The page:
Magazine article Risk Management

Key Cyberrisk Management Questions for Directors and Officers: Courts Have Historically Made It Difficult to Hold Directors and Officers Personally Liable for Breaches of Fiduciary Duties. but as Cyberrisk Management Liability Standards Evolve, Directors and Officers Increasingly Face the Risk of Personal Exposure

Magazine article Risk Management

Key Cyberrisk Management Questions for Directors and Officers: Courts Have Historically Made It Difficult to Hold Directors and Officers Personally Liable for Breaches of Fiduciary Duties. but as Cyberrisk Management Liability Standards Evolve, Directors and Officers Increasingly Face the Risk of Personal Exposure

Article excerpt

In September 2015, following Home Depot's high-profile data breach that exposed more than 50 million credit and debit card numbers, shareholders sued 12 company directors and officers alleging they breached "their fiduciary duties of loyalty, good faith, and due care by knowingly and in conscious disregard of their duties tailing to ensure that Home Depot took reasonable measures to protect its customers' personal and financial information." On April 28, 2017, the parties filed a proposed settlement to resolve the matter, which, if approved, would require Home Depot to change its governance structure, reorganize risk management entities, and pay the shareholders' attorneys more than $1 million, among other costly and time-consuming changes.

Most recently, the Wanna Cry ransomware incident reminded us of increasingly common and harrowing threats, particularly for those at the helm of an organization who might not be aware of its vulnerability to these attacks. Recovering documents can be costly, and even if the ransom payment is small, most ransomware incidents result in hours, or even days, of downtime. Even worse, the criminals remain in possession of companies' proprietary data and could sell or release it publicly even after the targeted company believes it has resolved the situation.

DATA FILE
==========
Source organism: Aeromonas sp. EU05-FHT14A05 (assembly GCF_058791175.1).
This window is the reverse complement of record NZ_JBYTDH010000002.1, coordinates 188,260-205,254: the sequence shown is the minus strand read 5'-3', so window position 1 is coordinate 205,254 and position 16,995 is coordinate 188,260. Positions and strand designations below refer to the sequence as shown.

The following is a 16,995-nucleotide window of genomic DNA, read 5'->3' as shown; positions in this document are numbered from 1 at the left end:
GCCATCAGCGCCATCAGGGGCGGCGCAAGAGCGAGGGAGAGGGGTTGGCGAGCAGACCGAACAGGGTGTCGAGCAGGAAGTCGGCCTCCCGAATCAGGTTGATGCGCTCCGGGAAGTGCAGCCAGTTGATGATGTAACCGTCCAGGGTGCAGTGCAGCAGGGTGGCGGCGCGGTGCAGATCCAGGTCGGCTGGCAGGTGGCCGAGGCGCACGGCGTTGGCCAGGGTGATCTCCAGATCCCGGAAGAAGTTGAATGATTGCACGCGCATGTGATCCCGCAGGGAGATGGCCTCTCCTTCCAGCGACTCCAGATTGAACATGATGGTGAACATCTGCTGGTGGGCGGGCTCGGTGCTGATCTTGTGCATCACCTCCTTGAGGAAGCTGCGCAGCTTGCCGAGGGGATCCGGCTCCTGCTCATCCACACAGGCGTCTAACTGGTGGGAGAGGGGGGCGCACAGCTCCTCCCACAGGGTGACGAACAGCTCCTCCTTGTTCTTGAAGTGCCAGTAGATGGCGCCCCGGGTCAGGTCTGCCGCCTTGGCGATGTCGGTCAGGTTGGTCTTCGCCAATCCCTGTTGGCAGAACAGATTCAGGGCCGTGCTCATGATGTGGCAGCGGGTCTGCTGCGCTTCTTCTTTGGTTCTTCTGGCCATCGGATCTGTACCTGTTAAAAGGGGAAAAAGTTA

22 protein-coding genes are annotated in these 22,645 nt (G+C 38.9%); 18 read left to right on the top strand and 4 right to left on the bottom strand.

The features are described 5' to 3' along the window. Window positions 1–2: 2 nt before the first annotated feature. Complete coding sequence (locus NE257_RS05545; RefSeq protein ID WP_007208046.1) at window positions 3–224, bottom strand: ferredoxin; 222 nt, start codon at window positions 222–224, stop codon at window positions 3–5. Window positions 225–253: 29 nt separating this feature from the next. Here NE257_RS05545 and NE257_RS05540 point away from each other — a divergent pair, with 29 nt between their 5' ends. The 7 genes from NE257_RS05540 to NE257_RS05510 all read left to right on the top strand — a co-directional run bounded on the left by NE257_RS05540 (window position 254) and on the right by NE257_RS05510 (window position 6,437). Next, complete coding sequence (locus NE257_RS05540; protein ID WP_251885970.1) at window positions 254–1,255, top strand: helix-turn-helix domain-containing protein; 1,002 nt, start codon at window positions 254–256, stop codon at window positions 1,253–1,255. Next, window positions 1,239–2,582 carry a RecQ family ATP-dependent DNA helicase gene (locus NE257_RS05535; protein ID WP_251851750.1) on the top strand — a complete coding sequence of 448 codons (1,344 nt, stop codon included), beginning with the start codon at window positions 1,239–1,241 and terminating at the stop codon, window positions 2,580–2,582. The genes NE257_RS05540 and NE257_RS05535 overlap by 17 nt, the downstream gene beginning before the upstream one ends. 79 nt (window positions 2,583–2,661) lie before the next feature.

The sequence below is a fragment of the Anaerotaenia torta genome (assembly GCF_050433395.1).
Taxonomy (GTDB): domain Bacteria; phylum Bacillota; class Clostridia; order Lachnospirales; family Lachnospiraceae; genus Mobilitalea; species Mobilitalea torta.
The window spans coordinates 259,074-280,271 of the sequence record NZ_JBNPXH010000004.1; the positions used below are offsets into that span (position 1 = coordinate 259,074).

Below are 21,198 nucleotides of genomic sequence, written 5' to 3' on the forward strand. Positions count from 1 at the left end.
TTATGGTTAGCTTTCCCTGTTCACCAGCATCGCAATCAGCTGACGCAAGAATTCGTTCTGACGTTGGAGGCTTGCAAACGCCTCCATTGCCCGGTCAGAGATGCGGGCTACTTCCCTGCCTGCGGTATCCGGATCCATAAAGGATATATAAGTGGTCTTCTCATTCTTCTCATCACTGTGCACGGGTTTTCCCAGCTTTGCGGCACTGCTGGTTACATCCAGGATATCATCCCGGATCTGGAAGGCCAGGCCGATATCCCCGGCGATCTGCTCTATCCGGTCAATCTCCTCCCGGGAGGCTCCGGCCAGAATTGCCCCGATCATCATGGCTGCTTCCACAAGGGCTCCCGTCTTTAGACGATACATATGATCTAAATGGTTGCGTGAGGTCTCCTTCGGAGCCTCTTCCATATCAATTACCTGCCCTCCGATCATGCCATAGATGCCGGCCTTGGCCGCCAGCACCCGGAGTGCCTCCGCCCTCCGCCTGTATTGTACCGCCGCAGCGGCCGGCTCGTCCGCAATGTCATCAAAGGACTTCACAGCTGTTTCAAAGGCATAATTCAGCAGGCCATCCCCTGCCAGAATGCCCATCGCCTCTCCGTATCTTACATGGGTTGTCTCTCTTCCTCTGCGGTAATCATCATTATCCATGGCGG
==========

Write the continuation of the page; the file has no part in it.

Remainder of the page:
Boards face mounting pressure to consider what a worst-case cyber event would look like and how that event would be handled. What corporate governance structures would kick in? Should law enforcement be involved? What will be the legal fallout--whether it is consumer privacy litigation, shareholder suits or criminal investigations? To fully grasp the magnitude of such risk, risk managers and boards must address specific questions and implement effective policies that protect their customers, their organizations and themselves. Proper planning and response are especially critical as failures are increasingly likely to lead to significant consequences.

1. What Are the Fiduciary Duties of Directors and Officers Regarding Cybersecurity?

As most officers and directors understand, it is presumed that they are acting on an informed basis, in good faith, and in the company's best interests. With respect to cybersecurity issues, courts and corporate regulators are using stringent standards to analyze how boards are identifying, assessing and addressing cyberrisks. Proper board preparedness and risk management are critical to insulating officers and directors from liability.

Reviewing court decisions and regulations, clear standards and best practices for corporations become apparent. Boards must hold frequent meetings--at least quarterly--to analyze cyberrisks and potential plans of actions. They should create or appoint a committee to review cyber issues and/or investigate data incidents and breaches. Boards should also seek third-party guidance with respect to assessing and implementing security enhancements, and must understand what cyberrisks can affect the enterprise and have a clear plan to address these risks. Boards must work with risk management to implement a monitoring, compliance and risk management program, oversee and test the program, and investigate possible violations.

That said, liability is determined not only by how potential problems are anticipated and addressed, but how governing entities respond when actual issues arise. Once data breaches and cyberattacks are discovered, boards and management have a duty to investigate. While such investigations can be internal, they are best handled by independent, outside legal counsel for two reasons: 1) to cement attorney-client privilege, protecting critical and confidential information and analysis from discovery; and 2.) to establish good-faith efforts to discharge their fiduciary duties.

2. How Can Officers and Directors Properly Discharge Their Cybersecurity Fiduciary Duties?

Strong, established risk management programs must have the right technology in place to identify where risks can have the most impact on the business and brand. …

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